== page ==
What causes Guillain-Barré Syndrome (GBS)? – Asian Neuro Centre

Is GBS a Serious Disease?, Causes, Risk Factors, Treatment & More
August 24, 2023
Difference Between Bell’s Palsy and Facial Palsy – Asian Neuro Centre
September 4, 2023
Show all

What causes Guillain-Barré Syndrome (GBS)? – Asian Neuro Centre

Guillain-Barré Syndrome (GBS), is a rare but serious neurological condition that affects the peripheral nervous system. While the exact cause of GBS is not always clear, there are certain factors that are believed to play a role in its development.

Here, we’ll explore the potential causes of GBS and shed light on this complex condition.

Infections Triggering the Immune System:

GBS often occurs after an infection, particularly viral or bacterial. The body’s immune response to fight off the infection can sometimes lead to an unintended attack on the nerves. Common infections linked to GBS include:

  • Campylobacter: A bacteria often found in undercooked poultry and contaminated water.
  • Influenza: The flu virus can sometimes trigger GBS, especially in the period following infection.
  • Epstein-Barr Virus: This virus is associated with illnesses like mononucleosis.

Autoimmune Response:

In GBS, the immune system mistakenly targets healthy nerve cells. While infections can trigger this immune response, other factors may also play a role in the development of GBS, including:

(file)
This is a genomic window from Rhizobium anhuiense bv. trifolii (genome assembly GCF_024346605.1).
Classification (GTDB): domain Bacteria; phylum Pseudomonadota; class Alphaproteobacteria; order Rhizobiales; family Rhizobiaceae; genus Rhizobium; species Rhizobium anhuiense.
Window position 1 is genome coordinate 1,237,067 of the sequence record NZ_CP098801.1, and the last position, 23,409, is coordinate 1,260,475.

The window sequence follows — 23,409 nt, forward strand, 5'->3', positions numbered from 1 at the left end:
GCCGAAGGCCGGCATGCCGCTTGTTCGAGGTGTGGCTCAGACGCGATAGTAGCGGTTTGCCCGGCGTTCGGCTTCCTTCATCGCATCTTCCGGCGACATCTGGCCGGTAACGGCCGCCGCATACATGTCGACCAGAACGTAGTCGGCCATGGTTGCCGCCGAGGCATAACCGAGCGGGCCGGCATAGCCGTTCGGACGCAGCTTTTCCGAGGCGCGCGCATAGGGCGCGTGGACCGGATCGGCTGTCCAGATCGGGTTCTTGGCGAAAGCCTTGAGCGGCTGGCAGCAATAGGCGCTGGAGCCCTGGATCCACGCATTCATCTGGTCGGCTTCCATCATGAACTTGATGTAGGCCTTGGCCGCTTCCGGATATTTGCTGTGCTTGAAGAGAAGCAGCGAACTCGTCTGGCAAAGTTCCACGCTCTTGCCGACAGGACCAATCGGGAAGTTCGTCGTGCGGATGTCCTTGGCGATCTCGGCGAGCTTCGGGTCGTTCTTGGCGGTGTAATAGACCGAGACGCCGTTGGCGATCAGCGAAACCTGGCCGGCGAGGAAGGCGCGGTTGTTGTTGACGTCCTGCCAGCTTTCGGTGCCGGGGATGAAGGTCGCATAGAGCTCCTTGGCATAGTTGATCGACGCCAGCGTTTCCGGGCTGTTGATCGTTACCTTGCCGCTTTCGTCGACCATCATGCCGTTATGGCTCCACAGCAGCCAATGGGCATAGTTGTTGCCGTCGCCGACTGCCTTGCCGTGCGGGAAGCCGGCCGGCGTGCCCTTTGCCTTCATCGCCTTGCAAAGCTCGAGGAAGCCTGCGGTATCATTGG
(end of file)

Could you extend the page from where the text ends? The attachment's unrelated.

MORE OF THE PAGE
• Vaccinations: In rare cases, certain vaccines, such as the flu vaccine or the Zika virus vaccine, have been linked to GBS.
  • Surgery or Trauma: Some individuals develop GBS after surgery or physical trauma. The body’s response to the trauma might trigger the autoimmune reaction.


Sometimes, the immune system may confuse the pathogens (harmful microorganisms) causing the infection with nerve cells. This cross-reactivity can lead to the immune system attacking both the infection and the nerves. This mistaken attack on the nerves can result in the characteristic symptoms of GBS.

Genetic Predisposition:

While GBS is not generally considered a genetic disorder, genetics may still play a role in determining who is more susceptible to developing the syndrome. Certain genetic factors could influence how an individual’s immune system responds to infections or other triggers.

Environmental Factors:

Environmental factors, such as exposure to certain toxins or chemicals, could potentially contribute to the development of GBS. However, more research is needed to fully understand the relationship between these factors and the onset of GBS.

Age and Gender:

GBS can affect people of any age, but it’s more common in adults and the elderly. Also, some studies suggest a slightly higher risk for males compared to females.


Dr. Navin Tiwari
Consulting Neurologist

Leave a Reply

Your email address will not be published. Required fields are marked *